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Review
. 2009 Feb;116(3):219-30.
doi: 10.1042/CS20080196.

Role of TNF-alpha in Vascular Dysfunction

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Free PMC article
Review

Role of TNF-alpha in Vascular Dysfunction

Hanrui Zhang et al. Clin Sci (Lond). .
Free PMC article

Abstract

Healthy vascular function is primarily regulated by several factors including EDRF (endothelium-dependent relaxing factor), EDCF (endothelium-dependent contracting factor) and EDHF (endothelium-dependent hyperpolarizing factor). Vascular dysfunction or injury induced by aging, smoking, inflammation, trauma, hyperlipidaemia and hyperglycaemia are among a myriad of risk factors that may contribute to the pathogenesis of many cardiovascular diseases, such as hypertension, diabetes and atherosclerosis. However, the exact mechanisms underlying the impaired vascular activity remain unresolved and there is no current scientific consensus. Accumulating evidence suggests that the inflammatory cytokine TNF (tumour necrosis factor)-alpha plays a pivotal role in the disruption of macrovascular and microvascular circulation both in vivo and in vitro. AGEs (advanced glycation end-products)/RAGE (receptor for AGEs), LOX-1 [lectin-like oxidized low-density lipoprotein receptor-1) and NF-kappaB (nuclear factor kappaB) signalling play key roles in TNF-alpha expression through an increase in circulating and/or local vascular TNF-alpha production. The increase in TNF-alpha expression induces the production of ROS (reactive oxygen species), resulting in endothelial dysfunction in many pathophysiological conditions. Lipid metabolism, dietary supplements and physical activity affect TNF-alpha expression. The interaction between TNF-alpha and stem cells is also important in terms of vascular repair or regeneration. Careful scrutiny of these factors may help elucidate the mechanisms that induce vascular dysfunction. The focus of the present review is to summarize recent evidence showing the role of TNF-alpha in vascular dysfunction in cardiovascular disease. We believe these findings may prompt new directions for targeting inflammation in future therapies.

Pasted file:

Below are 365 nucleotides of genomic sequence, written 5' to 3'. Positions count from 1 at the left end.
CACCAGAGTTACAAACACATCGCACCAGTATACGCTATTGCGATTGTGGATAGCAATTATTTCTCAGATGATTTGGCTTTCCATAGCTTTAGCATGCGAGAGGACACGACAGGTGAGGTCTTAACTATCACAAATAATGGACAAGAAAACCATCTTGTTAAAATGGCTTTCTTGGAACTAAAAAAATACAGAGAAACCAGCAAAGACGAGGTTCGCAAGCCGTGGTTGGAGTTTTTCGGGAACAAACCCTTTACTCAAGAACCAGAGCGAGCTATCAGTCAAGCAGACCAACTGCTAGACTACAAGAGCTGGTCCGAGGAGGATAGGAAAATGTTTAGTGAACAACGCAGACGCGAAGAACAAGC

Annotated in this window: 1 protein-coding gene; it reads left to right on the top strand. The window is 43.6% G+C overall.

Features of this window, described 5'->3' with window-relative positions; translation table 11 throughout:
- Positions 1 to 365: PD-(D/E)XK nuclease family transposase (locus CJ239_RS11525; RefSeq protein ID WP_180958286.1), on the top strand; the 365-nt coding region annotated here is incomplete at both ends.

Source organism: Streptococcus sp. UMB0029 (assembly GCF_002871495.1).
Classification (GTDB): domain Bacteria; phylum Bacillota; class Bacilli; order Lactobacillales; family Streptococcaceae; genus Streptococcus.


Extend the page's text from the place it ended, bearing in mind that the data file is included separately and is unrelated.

Figures

Figure 1
Figure 1. Pivotal role of TNF-α in vascular dysfunction
Even though numerous risk factors, such as physical inactivity, smoking and over-nutrition, appear to contribute to the development of vascular dysfunction, normal aging is also an independent factor in the aetiology of cardiovascular diseases. There is evidence, however, that those seemingly diverse processes converge on modulating TNF-α signalling to lead to the generation of dysfunctional endothelium and the onset of vascular diseases. TNF-α induces the gene expression of various inflammatory cytokines and chemokines, either dependently or independently of the activation of transcriptional factors, such as NF-κB and AP-1 (activator protein 1). This TNF-α-mediated signalling initiates and accelerates atherogenesis, thrombosis, vascular remodelling, vascular inflammation, endothelium apoptosis, vascular oxidative stress and impaired NO bioavailability, which contribute to the blunted vascular function. Dietary supplements and exercise favourably reduce the risk of vascular dysfunction by inhibiting TNF-α production and (or) TNF-α-mediated signalling. Risk factors in orange demonstrate those factors that converge on TNF-α to induce vascular dysfunction. Factors in green denote those that protect against vascular damage mediated by TNF-α expression and signalling. TNF-α-induced pathophysiological conditions related to vascular function are shown in blue. Both vascular risk factors and protective factors affect the regulation of vascular functions by modulating TNF-α production and downstream signalling. MCP-1, monocyte chemoattractant protein-1; MMP, matrix metalloproteinase; TF, tissue factor.
Figure 2
Figure 2. Role of TNF-α in endothelial dysfunction
TNF-α reduces the production of NO through the inhibition of the enzyme activities of ASS and eNOS, and enhances the removal of NO through the increase in NADPH-dependent O2•− production to react with NO to form ONOO. As a consequence, TNF-α decreases the bioavailability of NO to induce relaxation of smooth muscle in the vasculature. TNF-α also diminishes EETs, one of the candidate EDHFs, via the inhibition of cytochrome P450 (CYP 450) enzyme activity. AA, arachidonic acid.

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